The stencils themselves were stick-on plastic (low-adhesive, so it didn’t take long to clean them after sandblasting). We had them cut for us by a firm in London: we e-mailed them the designs, they snail-mailed us back the stencils.

      The sandblaster itself had fine-grain sand in it this time.


  7. Hi Stephen,

    Another inspiring technique. My question is: have you used this technique on flashed glass? And could you achieve a graduated effect similar to acid etching?

    Mike S. – Shrewsbury

    • You can certainly sandblast flashed glass. In our experience, it is not as subtle as what it’s possible to achieve with acid-etching where, for example, you can use a feather to push away the eroding top layer from particular places, so the acid continues working there. Sandblasting is somewhat cruder, even with fire-polishing – but still a valuable technique.

  8. Hello David. Thanks very much for the video demo.Very useful tip,applying the darker paint before the wash dries and then blending. Always enjoy your demos. Thanks. Farook

  9. Love the window and thanks for sharing the technique on the roundels.
    Now I can upgrade the plain roundels instead of just relying on the colors.

  10. Beautiful, as always! I do want to try this technique but don’t have access to a sandblaster (to rent, borrow or steal). I suppose I could buy one 😉

    However I think I will try etching cream first.

    Do you think I might achieve favorable results with it?

    Thank you again for sharing.

    • It’s worth trying, Marian: it depends on how far the cream abrades the glass. I’ll be interested to know. Something will happen: whether it similar to the effect in this post, or a completely different one … Happy explorations!

    • Marian,

      I have used etching cream to remove the flashed portion of flashed glass, under duress. It CAN do anything a sandblaster can do, but at greater cost of time and sanity. I wrote up my experience doing so here: http://brynnsglass.blogspot.com/2013/04/memorial-disks.html you can see what it looked like between coats of cream.

      Just know that it will not be fast! I am much happier with the near-instant gratification (comparatively speaking) with sandblasting, when possible.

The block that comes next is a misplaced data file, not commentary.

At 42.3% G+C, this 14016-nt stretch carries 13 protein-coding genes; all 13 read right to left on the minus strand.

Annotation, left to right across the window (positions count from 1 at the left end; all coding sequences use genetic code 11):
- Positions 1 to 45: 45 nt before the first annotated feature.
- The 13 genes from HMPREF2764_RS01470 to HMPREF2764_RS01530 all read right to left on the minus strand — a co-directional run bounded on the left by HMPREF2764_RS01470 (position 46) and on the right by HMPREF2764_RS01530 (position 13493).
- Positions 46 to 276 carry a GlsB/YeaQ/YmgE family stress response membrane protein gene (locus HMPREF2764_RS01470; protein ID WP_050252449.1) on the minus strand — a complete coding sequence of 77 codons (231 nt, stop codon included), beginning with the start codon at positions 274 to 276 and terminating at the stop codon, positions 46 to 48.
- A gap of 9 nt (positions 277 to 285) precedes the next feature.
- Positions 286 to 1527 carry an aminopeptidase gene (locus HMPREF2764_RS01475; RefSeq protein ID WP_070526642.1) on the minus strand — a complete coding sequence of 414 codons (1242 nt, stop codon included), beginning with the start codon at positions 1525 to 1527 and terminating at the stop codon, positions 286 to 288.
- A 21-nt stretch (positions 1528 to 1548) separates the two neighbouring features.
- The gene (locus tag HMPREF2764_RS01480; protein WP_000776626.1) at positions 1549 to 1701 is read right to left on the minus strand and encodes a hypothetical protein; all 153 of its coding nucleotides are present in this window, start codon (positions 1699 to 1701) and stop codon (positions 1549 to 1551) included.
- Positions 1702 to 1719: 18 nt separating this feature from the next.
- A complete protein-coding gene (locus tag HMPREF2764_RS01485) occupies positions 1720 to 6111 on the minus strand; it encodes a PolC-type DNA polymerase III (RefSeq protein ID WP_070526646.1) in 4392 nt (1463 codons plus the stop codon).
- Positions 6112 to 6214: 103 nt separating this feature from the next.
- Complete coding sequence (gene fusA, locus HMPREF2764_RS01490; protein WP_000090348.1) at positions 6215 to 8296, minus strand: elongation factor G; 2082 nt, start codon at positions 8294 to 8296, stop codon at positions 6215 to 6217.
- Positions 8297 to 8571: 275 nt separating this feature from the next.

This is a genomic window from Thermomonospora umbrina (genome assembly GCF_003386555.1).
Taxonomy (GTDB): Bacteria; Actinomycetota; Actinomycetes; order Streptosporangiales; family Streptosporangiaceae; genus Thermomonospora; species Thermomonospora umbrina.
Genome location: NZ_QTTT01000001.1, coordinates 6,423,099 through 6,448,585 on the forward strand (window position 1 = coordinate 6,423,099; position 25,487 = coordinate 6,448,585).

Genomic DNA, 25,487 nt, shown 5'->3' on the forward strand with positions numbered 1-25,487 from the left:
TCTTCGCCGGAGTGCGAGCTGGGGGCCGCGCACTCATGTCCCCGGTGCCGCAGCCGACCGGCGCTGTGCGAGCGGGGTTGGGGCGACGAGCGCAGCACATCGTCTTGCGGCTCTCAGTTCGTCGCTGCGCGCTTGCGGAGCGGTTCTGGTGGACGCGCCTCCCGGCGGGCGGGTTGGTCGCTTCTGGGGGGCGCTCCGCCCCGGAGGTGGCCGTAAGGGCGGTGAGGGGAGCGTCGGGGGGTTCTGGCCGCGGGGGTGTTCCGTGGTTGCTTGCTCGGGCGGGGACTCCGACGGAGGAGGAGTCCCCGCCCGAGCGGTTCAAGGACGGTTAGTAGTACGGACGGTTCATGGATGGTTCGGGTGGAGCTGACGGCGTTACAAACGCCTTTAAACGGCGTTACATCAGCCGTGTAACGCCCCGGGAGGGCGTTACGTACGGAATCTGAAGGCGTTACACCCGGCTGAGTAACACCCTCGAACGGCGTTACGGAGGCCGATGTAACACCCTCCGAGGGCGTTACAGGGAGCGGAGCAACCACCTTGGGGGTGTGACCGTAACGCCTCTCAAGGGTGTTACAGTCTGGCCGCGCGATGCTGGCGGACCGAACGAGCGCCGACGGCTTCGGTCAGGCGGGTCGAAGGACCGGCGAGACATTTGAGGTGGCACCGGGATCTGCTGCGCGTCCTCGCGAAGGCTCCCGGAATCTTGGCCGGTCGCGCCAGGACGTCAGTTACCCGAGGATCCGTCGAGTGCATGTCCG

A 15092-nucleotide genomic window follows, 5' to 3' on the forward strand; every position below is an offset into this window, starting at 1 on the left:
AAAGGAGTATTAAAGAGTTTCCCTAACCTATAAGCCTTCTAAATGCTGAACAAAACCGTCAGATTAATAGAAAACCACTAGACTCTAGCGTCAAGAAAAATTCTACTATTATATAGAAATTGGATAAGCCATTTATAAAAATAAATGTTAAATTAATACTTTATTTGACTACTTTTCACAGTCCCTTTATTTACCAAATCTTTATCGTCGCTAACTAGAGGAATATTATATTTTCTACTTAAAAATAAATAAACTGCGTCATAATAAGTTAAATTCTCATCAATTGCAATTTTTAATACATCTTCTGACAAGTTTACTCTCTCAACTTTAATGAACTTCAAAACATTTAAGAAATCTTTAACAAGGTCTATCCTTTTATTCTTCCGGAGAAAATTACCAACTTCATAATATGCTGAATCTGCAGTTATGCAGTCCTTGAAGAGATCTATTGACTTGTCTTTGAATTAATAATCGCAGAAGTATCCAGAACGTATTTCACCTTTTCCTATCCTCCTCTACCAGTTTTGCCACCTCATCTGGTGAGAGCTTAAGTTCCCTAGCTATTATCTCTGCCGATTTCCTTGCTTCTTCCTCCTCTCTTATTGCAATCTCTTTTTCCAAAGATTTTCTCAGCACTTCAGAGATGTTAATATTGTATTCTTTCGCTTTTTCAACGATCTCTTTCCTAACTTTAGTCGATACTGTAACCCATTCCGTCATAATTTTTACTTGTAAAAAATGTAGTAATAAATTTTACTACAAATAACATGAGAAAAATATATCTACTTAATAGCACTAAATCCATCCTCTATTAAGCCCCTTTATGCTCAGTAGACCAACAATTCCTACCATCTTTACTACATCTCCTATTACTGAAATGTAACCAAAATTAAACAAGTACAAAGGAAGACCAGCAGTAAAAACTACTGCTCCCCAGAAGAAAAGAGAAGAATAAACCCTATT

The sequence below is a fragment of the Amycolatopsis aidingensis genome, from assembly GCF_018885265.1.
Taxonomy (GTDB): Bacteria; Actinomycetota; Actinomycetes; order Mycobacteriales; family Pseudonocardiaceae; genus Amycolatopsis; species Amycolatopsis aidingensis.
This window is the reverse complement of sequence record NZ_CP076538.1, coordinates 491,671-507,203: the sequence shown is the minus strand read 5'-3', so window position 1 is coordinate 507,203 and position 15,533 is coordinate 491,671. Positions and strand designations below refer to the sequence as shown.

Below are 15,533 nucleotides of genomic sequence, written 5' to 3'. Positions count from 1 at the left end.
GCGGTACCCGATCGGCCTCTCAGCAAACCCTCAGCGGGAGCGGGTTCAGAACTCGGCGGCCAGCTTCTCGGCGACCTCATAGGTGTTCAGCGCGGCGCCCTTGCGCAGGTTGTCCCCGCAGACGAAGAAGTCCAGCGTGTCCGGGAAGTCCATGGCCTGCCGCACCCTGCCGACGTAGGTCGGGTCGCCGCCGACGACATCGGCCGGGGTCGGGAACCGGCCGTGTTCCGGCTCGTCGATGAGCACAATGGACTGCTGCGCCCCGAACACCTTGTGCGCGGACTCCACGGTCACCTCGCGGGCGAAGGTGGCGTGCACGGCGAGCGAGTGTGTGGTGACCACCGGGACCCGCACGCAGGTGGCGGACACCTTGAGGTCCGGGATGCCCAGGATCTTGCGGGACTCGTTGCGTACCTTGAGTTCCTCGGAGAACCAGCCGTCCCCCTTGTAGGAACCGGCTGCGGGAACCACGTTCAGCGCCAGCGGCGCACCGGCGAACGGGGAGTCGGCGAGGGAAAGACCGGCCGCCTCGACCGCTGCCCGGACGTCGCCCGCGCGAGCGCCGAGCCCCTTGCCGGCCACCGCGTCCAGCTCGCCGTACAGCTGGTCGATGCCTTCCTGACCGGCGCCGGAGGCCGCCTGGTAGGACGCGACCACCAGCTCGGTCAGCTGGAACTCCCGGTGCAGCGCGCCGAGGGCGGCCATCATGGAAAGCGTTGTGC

11. Really great video. (I suspect that the sand blasting box was at Lead & Light!)

    In a way these slightly obscured circular lights are acting as a kind of high-speed modern grisaille, letting through plenty of light, but not allowing the sun to dazzle.

    Thanks for keeping this art and craft alive.

  12. Thank you for sharing your technics. Very valuable information that you never know when or in which way it would be necessary or just essential.

  13. Thank you for the video, (just received) and thank you very much for sharing your expertise and your valuable experience with us. I look forward to your messages and am very much obliged to you both for the many lessons. I don’t know how you guys find time to do your work when you spend so much time showing us (in great detail) just how to do the various steps. Thank you again, . . very much!!!

    Michael E. Silk
    Ontario, Canada

  14. I loved the video – extremely clear exposition of technique. And it addressed the question as to why the shading was employed on the sand-blasted pieces in the first place.

    I’m only just setting out to learn about glass painting and probably have the beginner’s lack of comfort with the seemingly random application of shade! I think if one could see this in the flesh it would help, but I suspect that use makes master…

    Thank you for passing on all of your experience!

  15. Thanks for the post. New to glass painting. Interested on learning. Experience with Tiffany reproductions and Victorian panels. Trying to expand glass working skills.

  16. You guys are SO generous with your knowledge and your techniques! Thank you so much for sharing them with us lesser mortals!

  17. Have done stained glass for years but recently introduced to grisaille at my class. My instructor referred me to your website and videos. I found what I have seen so far to be amazing and inspirational. Your instructional videos are clear and easy to follow and your approach makes it seem easy to try these techniques. Seeing your hands manipulate the materials gives me the opportunity to model my own movements and feel less clumsy doing my own projects. I look forward to seeing more of what you have to offer.

    • We’re glad to meet you and work with you. Also glad you find the videos useful. I will jump in and say one other thing: I hope you won’t be deterred if some techniques are harder than they look to do – your enthusiasm and practise will, with time, make them as easy as they are on-screen.

  18. Thanks for the post, I found it interesting. One suggestion I might make is, before removing the frisket, spray the sandblasted area with Reusches’ 50R001 clear glaze. I apply it with an airbrush not too heavily. The frisket is then removed and the piece fired as you would fire paint (1150 to 1200f.). You will remove the heavy “tooth” of the sandblasting without the long high fire. It’s faster with less chance of picking up shelf texture. Just a thought.

    Best wishes.